Because of all of this, I have no idea what my sexual identity is. It haunts me every day. I am 280 pounds. Does sexuality have to do with self-esteem? Will I ever not be a question mark? I’ve been in therapy for years. I’ve also been with someone of the same sex. None of this has quelled the gut-wrenching heartache and confusion. In a society that doesn’t give us any leeway to explore our innermost secrets, we are left to wither and die. We will never know if we don’t take the risk of excusing ourselves from those who do not allow us that right. It’s been a lonely road.

6body size, abuse, bullying, sexual identity, fat shaming, homophobia, acceptance, queer, sexuality, self awareness, shame, The Cost of Shame, Cost of Shame, Do Tell, submission,

Anonymous | DO TELL

I had been a confirmed “sexual atheist” since losing my virginity at 14. I felt dead inside, and I mentally blocked anything having to do with sexuality or emotions. I am now a full spiritual being and every nerve and synapse is electric with sensual and spiritual energy.

6sexuality, spirituality, sex, virginity, emotion, self exploration, spiritual sex, Do Tell, submission,

Anonymous | DO TELL

Trigger warning: mentions self harm

I’ve used sex to feed a gnashing hell-hole mouth called my ego. Feeling. Drowning in my own intense feeling. Spitting out carcasses. Shamelessly uncaring about the feelings of anyone else involved. “They” say it’s a symptom of my bi-polar. Which implies a “norm.” I don’t believe there is one, AT ALL. Which is why we’re here.

I’ve put myself into some frighteningly dangerous situations for a taste of inhibition. I like to feel helpless. Overcome. I might’ve died if I didn’t scream so loud. I’d say there is some abuse in my past, but I don’t remember. I know some secrets about a few friends’ sex lives. I’m not alone in any of this. But, this isn’t about them! I’ve mistaken sex for love. I use sex as a tool in my work. I’m about to go to work. :)

6norms, sexuality, bipolar, trauma, sex, love, self harm, Do Tell, submission,

Anonymous | DO TELL

My wife and I have been together for 13 years, married for eight. We met when she was 17 and I was 19. We had a whirlwind romance, moved in together within weeks of meeting, and have been a rock solid couple, very much in love, ever since. Six months ago, we decided to open our marriage; I was her first and only, and after years of talking about it, we decided to explore our sexual selves as individuals outside of our marriage.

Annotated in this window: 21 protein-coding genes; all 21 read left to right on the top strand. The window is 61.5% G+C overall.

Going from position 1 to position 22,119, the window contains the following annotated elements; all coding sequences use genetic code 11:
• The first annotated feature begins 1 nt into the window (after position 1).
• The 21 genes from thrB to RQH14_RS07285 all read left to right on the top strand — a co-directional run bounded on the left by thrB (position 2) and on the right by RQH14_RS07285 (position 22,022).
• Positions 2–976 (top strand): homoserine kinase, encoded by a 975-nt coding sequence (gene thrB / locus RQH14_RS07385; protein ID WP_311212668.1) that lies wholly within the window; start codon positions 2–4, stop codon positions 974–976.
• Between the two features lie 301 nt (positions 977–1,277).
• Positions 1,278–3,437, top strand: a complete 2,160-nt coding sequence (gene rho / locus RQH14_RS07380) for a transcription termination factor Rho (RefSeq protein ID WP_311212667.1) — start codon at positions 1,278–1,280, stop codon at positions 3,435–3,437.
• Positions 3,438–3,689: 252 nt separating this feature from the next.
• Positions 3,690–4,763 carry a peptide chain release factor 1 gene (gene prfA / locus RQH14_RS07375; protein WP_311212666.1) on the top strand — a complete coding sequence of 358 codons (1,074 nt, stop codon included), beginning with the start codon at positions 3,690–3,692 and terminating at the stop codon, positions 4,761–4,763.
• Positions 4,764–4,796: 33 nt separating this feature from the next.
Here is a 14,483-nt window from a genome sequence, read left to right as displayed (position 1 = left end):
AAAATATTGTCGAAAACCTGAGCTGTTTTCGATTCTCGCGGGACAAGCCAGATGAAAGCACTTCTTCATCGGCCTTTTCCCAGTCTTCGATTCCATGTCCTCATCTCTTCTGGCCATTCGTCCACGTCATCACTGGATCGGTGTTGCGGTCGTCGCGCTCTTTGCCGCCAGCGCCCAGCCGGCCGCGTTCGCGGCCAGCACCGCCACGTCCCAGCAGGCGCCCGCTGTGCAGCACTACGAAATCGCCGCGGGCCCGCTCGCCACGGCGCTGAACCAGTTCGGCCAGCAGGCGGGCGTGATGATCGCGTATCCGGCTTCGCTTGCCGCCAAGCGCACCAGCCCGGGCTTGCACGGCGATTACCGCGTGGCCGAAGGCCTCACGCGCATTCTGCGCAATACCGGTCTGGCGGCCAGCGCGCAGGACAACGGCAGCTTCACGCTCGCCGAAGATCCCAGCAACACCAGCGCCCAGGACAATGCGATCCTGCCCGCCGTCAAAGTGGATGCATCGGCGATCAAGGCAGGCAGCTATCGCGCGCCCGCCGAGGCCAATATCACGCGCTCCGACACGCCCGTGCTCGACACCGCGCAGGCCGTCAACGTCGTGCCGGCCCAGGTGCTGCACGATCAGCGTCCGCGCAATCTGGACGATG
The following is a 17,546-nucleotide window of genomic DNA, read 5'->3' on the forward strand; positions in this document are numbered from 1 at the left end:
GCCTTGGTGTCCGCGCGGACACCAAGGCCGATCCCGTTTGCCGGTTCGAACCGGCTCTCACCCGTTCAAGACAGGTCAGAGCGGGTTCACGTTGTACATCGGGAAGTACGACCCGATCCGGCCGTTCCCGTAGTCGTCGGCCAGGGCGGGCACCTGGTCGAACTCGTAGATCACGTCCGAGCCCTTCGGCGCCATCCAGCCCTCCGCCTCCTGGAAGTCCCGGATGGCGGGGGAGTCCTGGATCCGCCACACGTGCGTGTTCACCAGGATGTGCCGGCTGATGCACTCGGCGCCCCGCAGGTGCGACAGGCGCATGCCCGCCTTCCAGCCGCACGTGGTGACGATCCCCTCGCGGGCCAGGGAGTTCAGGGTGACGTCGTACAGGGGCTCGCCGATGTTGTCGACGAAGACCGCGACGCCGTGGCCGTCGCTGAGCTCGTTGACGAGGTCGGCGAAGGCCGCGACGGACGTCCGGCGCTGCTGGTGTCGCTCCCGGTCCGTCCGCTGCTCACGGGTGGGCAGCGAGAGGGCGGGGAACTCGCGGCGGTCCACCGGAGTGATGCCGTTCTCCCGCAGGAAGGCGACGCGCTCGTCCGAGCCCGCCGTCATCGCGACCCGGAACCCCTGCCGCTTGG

One strange thing you slam up against in our situation is the lack of language to describe what’s happening. I want to say that she’s had a—what? partner? boyfriend? FWB? for six months. None of the terms accurately describe the more-than-friends, caring relationship they have. He’s sweet, charming—someone I know and see on a relatively regular basis. Most importantly, he’s someone who respects our situation and is happy to be in our lives. Jealousy is pernicious, but we’re learning to find joy in each other’s extramarital happiness.

6open relationships, marriage, communication, openness, respect, jealousy, exploration, Do Tell, submission, medium,

T., 29, Southwestern U.S. | DO TELL

I love sex. I love giving and receiving oral sex, bringing a partner to orgasm, having at least two orgasms myself. I love kissing, flirting, touching, grabbing. I like when my sex partner talks dirty. I’m loud, and it turns me on to know that someone might hear. It actually turns me on just to write out what I love about sex!

So I am open and sex-positive. I’m not afraid to tell men what I want when I want it. I talk about sex with friends. I have a variety of solo toys. I firmly believe any teenage girl who wants one should be encouraged to own a vibrator.

There’s just one thing. I really, really want to have sex with a woman. And I have absolutely no idea how to make this happen.

6sex, queer, oral sex, desire, orgasm, masturbation, sex positivity, multiple orgasms, female sexuality, shame, The Cost of Shame, Cost of Shame, sex toys, communication, Do Tell, submission, medium,

M.P. | DO TELL

After college, you moved back to Texas. Before you left, I tried to appeal.

"I’m not gay. I’m not like you."

Oh? Tell that to the last three years. They will want to ask you some questions about some of the not gay things you did.

"It’s just never going to happen."

We promised.

"Well I lied. I’m a coward."

And then tears. The hot kind.

-

Four years later. I understand why you felt like this was an impossible choice for you. We were both dealing with hers and hers evangelical baggage. Lots of things are cloudy but one is sure: you changed the trajectory of my life. For that I thank you. I will always I love you. But you are a coward.

6queer, lesbian, sexual identity, sexuality, sexual orientation, religion, homophobia, love, shame, The Cost of Shame, Cost of Shame, coming out, fear, Do Tell, submission,

Anonymous | DO TELL

I have only recently become content with my sexuality. I am biologically female, but I’ve thought of myself as a guy since I was four years old. I realized in my teenage years that I’m bisexual.

My first sexual experiences were with women, but I ended up marrying a man, who is still the only man I’ve ever slept with. He confessed to me a year into our marriage that he was bisexual, thinking that I would leave him. But it was such a relief to realize I wasn’t weird! Now, sex is better than ever, more intimate and adventurous, and I’m finally OK with the difference between what my body is and what my mind says it should be, because I realize that gender and sexuality are not as simple as people try to make them. And that’s perfectly OK.

6transgender, gender, gender dysphoria, sexuality, bisexuality, queer, marriage, relationship, sex, intimacy, gender expectations, self acceptance, self exploration, Do Tell, submission, medium,